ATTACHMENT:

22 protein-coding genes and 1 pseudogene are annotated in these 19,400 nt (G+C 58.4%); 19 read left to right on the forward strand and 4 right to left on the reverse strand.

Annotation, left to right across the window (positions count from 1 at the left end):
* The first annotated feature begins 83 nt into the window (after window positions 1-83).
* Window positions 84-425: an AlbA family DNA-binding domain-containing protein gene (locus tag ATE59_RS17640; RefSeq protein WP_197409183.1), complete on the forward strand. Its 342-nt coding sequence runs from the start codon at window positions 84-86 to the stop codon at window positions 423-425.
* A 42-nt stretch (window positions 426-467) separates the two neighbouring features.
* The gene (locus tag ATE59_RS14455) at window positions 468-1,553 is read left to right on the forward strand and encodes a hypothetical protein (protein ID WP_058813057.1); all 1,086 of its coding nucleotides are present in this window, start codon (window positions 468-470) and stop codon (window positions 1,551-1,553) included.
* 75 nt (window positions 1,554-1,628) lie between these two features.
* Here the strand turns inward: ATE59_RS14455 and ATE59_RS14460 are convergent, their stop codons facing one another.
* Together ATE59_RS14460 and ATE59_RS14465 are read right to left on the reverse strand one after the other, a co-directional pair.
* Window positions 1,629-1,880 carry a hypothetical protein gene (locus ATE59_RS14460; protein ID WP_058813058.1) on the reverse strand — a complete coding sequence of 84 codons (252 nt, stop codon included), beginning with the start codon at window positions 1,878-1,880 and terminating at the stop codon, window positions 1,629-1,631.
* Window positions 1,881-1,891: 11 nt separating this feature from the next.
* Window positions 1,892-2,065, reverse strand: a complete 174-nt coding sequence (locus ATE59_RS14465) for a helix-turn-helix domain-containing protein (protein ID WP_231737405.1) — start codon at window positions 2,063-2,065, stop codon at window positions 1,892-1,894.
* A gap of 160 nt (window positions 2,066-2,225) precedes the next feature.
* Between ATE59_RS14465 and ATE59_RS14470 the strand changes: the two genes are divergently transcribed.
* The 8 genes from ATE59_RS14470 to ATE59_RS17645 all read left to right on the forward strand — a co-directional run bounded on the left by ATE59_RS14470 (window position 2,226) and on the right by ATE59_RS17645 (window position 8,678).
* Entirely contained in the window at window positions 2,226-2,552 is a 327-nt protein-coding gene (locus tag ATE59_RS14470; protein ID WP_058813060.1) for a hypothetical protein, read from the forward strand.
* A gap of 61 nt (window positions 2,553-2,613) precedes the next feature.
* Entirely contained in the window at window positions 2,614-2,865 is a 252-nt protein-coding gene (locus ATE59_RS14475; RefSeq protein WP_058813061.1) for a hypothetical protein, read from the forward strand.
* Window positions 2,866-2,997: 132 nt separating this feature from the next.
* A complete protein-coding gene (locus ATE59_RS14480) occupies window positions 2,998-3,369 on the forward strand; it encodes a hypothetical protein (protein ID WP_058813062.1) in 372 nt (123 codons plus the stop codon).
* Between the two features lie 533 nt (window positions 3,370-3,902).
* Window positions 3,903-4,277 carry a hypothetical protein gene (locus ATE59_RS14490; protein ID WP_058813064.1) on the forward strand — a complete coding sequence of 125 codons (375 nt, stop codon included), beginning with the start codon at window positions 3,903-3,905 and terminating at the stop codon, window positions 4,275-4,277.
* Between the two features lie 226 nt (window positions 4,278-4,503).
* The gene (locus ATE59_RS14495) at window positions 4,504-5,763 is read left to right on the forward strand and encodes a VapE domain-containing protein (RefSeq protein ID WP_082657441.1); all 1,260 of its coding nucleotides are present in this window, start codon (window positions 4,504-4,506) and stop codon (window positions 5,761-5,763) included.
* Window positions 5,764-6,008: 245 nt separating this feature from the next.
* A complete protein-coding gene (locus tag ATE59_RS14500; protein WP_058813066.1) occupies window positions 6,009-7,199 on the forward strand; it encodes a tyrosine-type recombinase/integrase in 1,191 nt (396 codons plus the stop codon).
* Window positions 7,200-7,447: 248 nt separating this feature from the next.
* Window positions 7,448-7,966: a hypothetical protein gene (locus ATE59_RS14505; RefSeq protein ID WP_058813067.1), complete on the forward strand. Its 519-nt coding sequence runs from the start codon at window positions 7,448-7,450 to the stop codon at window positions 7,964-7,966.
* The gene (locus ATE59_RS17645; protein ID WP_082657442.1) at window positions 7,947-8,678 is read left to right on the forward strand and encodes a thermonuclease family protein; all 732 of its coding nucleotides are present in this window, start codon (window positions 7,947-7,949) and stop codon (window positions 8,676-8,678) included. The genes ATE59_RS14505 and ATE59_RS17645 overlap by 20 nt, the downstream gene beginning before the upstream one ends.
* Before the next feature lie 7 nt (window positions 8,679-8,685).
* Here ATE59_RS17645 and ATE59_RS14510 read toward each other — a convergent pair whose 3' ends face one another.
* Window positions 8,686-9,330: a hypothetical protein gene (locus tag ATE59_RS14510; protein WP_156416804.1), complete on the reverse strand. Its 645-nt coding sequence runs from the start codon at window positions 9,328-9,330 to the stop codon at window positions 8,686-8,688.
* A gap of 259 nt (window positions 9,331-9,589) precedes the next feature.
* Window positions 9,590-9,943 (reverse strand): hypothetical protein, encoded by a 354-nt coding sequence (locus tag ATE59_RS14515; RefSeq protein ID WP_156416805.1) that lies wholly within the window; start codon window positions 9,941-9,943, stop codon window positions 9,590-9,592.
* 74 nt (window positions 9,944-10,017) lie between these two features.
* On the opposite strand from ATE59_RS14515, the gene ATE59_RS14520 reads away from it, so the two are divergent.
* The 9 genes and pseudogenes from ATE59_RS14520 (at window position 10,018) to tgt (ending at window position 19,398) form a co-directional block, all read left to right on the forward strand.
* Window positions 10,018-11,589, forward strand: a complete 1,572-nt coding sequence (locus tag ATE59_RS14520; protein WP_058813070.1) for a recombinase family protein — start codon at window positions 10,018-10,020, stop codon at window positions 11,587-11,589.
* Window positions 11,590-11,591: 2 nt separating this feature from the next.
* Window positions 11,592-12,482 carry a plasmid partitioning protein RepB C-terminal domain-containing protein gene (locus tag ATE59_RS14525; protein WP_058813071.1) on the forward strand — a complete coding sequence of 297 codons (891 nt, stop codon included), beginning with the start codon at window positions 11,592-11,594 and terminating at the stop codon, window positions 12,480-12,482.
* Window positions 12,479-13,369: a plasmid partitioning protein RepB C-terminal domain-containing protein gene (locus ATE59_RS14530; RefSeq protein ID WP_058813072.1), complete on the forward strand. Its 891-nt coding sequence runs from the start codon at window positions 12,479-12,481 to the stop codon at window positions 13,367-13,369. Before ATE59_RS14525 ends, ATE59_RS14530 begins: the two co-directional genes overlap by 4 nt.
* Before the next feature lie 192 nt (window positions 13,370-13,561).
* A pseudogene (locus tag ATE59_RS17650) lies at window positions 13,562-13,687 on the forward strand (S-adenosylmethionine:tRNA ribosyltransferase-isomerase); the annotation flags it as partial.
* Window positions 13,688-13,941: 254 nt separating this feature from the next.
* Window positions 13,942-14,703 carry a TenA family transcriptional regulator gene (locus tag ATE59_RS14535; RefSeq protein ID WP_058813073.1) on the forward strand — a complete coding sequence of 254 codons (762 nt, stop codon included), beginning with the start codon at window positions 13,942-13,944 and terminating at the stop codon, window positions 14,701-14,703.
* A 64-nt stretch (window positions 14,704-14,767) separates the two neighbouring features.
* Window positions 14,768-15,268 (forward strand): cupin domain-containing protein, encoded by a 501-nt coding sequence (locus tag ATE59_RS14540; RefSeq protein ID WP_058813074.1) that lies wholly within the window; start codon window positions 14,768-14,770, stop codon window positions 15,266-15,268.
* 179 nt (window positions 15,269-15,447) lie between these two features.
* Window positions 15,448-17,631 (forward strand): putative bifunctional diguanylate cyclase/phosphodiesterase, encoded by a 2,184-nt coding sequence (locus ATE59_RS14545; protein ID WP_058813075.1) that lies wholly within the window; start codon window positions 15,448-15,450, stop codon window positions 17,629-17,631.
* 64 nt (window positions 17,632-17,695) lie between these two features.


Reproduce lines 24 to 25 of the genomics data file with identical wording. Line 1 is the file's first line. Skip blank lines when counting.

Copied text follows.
* The gene (locus ATE59_RS14495) at window positions 4,504-5,763 is read left to right on the forward strand and encodes a VapE domain-containing protein (RefSeq protein ID WP_082657441.1); all 1,260 of its coding nucleotides are present in this window, start codon (window positions 4,504-4,506) and stop codon (window positions 5,761-5,763) included.
* Window positions 5,764-6,008: 245 nt separating this feature from the next.